Bad backs costing the country
Chronic back problems including herniated discs, sciatica and curvature of the spine are taking a heavy physical and emotional toll on individuals and are costing the community more than $1 billion a year to treat.
The Australian Institute of Health and Welfare has estimated that 3.7 million people, around on in every six adults, are suffering from a chronic back problem, damaging their quality of life and driving up health costs for taxpayers.
The Institute found that those with back problems were twice as likely as the broader population to say they were in poor health, including almost 150,000 who reported being in severe pain and 260,000 who said they experienced high levels of psychological distress.
Even where pain and distress is more moderate, the effect of chronic back problems can have a significant impact on quality of life by limiting mobility and affecting the ability to work and socialise.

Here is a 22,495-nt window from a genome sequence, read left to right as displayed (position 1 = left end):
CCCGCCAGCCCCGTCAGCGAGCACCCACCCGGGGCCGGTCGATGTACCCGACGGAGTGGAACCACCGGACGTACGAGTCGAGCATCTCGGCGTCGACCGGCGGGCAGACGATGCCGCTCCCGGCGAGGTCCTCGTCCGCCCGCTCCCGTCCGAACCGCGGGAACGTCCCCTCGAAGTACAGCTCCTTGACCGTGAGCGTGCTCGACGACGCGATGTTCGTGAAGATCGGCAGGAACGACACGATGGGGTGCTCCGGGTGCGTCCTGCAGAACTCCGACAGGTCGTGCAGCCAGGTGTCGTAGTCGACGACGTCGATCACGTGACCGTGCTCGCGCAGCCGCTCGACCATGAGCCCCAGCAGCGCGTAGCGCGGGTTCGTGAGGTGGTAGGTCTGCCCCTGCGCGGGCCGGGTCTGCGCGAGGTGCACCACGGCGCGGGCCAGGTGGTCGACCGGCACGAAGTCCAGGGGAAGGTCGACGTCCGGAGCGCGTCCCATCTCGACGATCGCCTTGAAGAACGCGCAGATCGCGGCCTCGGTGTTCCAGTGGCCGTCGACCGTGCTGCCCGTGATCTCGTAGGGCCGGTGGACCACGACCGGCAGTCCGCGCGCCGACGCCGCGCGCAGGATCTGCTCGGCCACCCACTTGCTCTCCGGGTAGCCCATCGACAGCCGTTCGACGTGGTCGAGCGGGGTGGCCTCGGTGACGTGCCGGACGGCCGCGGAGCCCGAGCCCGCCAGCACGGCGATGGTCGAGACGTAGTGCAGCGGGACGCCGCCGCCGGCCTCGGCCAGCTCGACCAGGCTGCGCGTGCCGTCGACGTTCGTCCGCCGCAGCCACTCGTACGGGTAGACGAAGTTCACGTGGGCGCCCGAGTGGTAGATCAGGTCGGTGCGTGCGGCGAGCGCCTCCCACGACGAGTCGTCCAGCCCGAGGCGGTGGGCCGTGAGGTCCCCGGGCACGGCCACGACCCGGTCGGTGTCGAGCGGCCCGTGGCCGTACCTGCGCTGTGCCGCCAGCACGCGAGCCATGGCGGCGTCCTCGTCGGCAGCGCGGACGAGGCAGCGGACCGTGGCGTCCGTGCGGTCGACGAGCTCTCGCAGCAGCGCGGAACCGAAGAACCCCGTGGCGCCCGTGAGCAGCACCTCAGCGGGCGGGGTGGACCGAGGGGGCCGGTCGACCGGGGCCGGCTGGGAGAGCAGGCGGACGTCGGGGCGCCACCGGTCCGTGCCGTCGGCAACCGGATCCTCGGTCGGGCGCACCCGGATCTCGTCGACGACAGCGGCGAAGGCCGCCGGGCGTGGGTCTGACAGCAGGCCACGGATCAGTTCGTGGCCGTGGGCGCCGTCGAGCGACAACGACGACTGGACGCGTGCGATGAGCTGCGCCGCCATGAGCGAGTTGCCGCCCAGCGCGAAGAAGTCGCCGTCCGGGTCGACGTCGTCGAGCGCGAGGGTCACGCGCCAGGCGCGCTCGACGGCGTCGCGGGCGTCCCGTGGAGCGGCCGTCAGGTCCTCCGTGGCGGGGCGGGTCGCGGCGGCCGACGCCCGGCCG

The AIHW said it was third leading cause of disease burden in the country, accounting for more than 7 per cent of all years lived with disability.
The economic effects were also significant.
The Institute said figures showed almost $1.2 billion was spent treating back problems in 2008-09, almost half on hospital care and 13 per cent on medication.
Back problems were most prevalent among those aged 45 to 64 years, where almost one in every five reported the condition.
The most common risk factors for a bad back were inactivity (38 per cent), obesity (33 per cent) and smoking (16 per cent).
The report can be viewed at: http://www.aihw.gov.au/WorkArea/DownloadAsset.aspx?id=60129556199